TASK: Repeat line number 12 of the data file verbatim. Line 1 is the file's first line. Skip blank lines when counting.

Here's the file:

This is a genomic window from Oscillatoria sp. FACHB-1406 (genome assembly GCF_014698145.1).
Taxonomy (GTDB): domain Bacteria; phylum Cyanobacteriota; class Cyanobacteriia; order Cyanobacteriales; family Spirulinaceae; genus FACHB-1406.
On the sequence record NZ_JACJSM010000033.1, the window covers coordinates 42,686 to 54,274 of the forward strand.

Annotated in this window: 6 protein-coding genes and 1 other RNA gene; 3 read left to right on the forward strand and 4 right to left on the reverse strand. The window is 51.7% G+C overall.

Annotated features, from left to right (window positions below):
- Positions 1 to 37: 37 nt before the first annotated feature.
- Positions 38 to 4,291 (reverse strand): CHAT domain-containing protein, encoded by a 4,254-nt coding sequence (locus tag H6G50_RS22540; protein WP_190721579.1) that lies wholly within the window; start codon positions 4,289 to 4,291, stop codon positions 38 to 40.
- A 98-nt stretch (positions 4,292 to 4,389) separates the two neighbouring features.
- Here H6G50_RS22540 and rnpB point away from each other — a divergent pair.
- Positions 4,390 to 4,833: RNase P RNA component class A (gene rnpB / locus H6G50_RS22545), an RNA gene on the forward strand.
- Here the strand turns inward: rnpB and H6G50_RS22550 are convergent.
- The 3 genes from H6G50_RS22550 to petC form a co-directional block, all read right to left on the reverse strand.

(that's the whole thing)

- The 3 genes from H6G50_RS22550 to petC form a co-directional block, all read right to left on the reverse strand.